Costa Rica Takes on Human Trafficking; Venezuela Enters Post-Chávez Era; Mexico Economy Sluggish in Near Term

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Articles in SourceMex, NotiCen and NotiSur for April 3-5

Costa Rica's Campaign Against Organized Crime Includes Crackdown on Human Trafficking
 In its effort to counter organized crime, and as a Central American nation that is at the same time a destination, passing-through route, and source for trafficking in people, Costa Rica is striving to curb this illegal activity on which it has focused particular attention. In one of its most recent moves, Costa Rica put into force tough legislation, reforming the country’s penal code and setting prison terms ranging from three to 23 years for those directly or indirectly responsible for the crime and related activities. The Ley Contra la Trata de Personas y Creación de la Coalición Nacional was passed last Oct. 8 by the unicameral Asamblea Legislativa (AL), signed Dec. 3 by Costa Rica’s President Laura Chinchilla, and put into force last month, after it was published in the Diario Oficial La Gaceta on Feb. 8. George Rodríguez  Read More
Slow U.S. Recovery Could Limit Growth in Mexico’s Economy in Short Term, but Reforms Could Boost Long-Term Prospects
When President Enrique Peña Nieto’s took office, he immediately entered into an agreement with the opposition parties in Congress to promote deep reforms that would set the foundation for long-term economic growth . But Mexico's economic prospects for the short term are more uncertain because of the sluggish US economy, which has resulted in reduced exports north of the border. Additionally, remittances have fallen for eight consecutive months, and a recovery is not expected in the near term. Carlos Navarro  Read More

Venezuela Enters Post-Chávez Era
President Hugo Chávez, the American statesman with the greatest political impact in the last quarter century, died on March 5 in Venezuela. "Controversial, loved and hated, eclectic," wrote Uruguayan political analyst and Sen. Constanza Moreira. His death opened the door to a new electoral process that could lead to the definitive consolidation of the Revolución Bolivariana or to its demise. In compliance with the Constitution, the Consejo Nacional Electoral (CNE) set April 14 as the date to choose the next president. Andrés Gaudín  Read More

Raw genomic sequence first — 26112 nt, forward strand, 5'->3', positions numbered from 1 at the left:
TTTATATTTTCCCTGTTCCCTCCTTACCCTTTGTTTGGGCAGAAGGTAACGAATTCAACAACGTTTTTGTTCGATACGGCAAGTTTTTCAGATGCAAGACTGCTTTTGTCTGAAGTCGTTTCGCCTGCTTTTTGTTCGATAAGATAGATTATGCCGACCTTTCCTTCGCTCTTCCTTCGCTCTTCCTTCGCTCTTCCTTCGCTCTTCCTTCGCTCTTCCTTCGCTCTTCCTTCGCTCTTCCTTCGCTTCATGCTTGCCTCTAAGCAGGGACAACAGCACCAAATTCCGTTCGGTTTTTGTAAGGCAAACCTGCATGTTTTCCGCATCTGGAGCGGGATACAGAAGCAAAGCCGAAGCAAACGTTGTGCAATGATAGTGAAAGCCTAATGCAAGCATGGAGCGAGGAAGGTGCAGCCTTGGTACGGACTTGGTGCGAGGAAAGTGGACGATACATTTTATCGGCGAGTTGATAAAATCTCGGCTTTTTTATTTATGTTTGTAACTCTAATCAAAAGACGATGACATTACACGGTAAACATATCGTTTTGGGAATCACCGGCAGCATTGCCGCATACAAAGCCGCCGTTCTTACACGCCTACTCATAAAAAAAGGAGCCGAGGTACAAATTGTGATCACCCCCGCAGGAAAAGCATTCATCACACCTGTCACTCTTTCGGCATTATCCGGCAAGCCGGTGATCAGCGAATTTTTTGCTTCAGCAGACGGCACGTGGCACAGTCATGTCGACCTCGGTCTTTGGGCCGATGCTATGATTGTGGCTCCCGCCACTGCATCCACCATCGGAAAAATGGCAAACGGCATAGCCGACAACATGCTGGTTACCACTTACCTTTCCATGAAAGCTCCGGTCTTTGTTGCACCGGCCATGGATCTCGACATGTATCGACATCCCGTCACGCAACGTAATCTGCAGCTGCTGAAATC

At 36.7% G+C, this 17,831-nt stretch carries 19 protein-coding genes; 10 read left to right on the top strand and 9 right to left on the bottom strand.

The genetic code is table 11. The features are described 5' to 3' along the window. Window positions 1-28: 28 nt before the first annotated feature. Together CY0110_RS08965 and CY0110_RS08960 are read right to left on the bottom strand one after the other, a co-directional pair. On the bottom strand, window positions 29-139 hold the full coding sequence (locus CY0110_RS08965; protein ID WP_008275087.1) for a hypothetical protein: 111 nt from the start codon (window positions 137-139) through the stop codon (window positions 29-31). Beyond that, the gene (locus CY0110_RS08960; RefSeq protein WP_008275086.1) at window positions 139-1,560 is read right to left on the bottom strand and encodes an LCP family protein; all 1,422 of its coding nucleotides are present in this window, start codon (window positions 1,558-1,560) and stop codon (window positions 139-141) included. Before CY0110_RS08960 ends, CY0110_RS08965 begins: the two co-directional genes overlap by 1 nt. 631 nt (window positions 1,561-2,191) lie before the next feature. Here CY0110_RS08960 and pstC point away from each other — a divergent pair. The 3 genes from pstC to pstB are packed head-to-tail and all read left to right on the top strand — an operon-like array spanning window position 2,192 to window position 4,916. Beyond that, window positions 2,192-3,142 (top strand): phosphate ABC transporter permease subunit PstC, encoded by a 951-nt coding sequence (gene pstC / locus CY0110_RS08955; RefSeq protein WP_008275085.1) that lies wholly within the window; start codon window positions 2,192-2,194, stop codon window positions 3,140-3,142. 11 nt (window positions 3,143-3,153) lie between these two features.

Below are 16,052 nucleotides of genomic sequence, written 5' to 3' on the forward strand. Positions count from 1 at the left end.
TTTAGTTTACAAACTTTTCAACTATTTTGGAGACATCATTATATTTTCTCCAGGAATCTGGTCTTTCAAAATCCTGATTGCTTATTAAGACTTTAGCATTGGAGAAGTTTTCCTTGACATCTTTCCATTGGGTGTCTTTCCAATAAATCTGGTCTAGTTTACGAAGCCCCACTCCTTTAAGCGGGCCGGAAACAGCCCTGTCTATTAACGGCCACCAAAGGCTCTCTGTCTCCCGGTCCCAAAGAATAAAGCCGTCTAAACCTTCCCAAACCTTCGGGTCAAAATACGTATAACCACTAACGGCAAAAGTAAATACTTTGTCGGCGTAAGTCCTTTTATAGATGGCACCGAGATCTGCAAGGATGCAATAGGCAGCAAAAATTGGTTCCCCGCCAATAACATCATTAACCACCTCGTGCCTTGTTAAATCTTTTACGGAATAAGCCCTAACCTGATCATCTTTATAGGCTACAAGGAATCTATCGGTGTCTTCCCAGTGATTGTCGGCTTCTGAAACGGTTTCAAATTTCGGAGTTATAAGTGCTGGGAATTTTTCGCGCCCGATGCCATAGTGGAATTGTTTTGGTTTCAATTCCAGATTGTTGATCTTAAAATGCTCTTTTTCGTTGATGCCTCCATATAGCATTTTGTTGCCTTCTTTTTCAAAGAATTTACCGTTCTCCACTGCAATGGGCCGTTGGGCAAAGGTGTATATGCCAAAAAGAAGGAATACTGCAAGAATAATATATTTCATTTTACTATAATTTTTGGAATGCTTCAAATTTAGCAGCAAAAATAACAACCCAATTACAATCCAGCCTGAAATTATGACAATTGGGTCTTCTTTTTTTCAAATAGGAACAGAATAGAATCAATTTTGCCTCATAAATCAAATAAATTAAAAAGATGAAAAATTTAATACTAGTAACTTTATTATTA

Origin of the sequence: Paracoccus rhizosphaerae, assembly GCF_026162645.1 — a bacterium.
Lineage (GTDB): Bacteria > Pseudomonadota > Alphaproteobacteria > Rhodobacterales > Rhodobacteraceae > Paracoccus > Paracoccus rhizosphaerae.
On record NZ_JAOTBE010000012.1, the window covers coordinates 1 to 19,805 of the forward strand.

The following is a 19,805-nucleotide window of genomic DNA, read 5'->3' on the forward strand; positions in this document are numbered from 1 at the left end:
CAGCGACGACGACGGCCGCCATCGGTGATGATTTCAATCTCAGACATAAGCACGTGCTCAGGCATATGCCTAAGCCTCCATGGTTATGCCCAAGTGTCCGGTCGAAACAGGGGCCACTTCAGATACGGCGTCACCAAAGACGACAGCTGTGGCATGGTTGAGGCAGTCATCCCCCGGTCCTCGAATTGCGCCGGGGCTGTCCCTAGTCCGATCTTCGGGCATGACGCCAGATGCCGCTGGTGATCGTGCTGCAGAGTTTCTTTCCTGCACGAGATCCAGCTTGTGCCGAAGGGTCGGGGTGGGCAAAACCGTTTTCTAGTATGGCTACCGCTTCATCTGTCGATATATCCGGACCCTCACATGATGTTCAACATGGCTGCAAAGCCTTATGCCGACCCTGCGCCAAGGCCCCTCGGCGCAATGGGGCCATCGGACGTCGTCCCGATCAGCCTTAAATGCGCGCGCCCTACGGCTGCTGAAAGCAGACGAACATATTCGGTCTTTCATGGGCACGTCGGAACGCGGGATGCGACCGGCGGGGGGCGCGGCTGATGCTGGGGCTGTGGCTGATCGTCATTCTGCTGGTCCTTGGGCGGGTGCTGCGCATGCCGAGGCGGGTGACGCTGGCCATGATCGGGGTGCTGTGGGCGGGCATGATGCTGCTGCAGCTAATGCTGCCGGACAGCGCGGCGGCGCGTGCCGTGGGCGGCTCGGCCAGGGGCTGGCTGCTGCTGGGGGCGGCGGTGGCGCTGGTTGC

The Day Elena Caba Ilom Met Guatemalan Dictator Efraín Ríos Montt
The trial against Guatemala's former president, retired Gen. Efraín Ríos Montt, for genocide against the Ixil people, began on March 19. Ríos Montt developed Plan Victoria 82 and Plan Sofía in 1982 to target and eliminate communities considered "subversive," including several villages in the Guatemalan highlands. At a hearing on March 25, Elena Caba Ilom, an Ixil woman who was a victim of the attacks when she was only 8, narrated what occurred on April 3, 1982, when, according to the Comisión para el Esclarecimiento Histórico (CEH), Guatemala’s truth and reconciliation commission, the Army massacred 90 defenseless civilians in the village of Chel. Louisa Reynolds Read More

Mexican Court Ruling Complicates ex-President Ernesto Zedillo’s Case in U.S. Court
The question of whether ex-President Ernesto Zedillo (1994-200) can claim immunity from prosecution for his alleged complicity in a massacre in Chiapas in 1997 just became murkier. A ruling by an appeals court in Mexico City in March has cast some doubt on whether the ex-president, who is on the faculty of Yale University in Connecticut, can claim immunity in a US lawsuit filed by 10 individuals who claim to be survivors of the massacre in the community of Acteal in Chiapas during Zedillo's presidency.   Carlos Navarro  Read More

New Four-Country Latin American Body Unites Pro-U.S. Allies
Within a region that has developed an integration process in recent years leading to the creation of several economic and political bodies--from the Southern Cone Common Market (MERCOSUR) to the Comunidad de Estados Latinoamericanos y Caribeños (CELAC)--four countries sharing both a common ideology and a Pacific coastline (Mexico, Colombia, Peru, and Chile) have formed a new organization. The Alianza del Pacífico (AL) was first proposed in early 2011 by then President Alan García of Peru. The union was formalized in June 2012 and began to operate late last year. Andrés Gaudín  Read More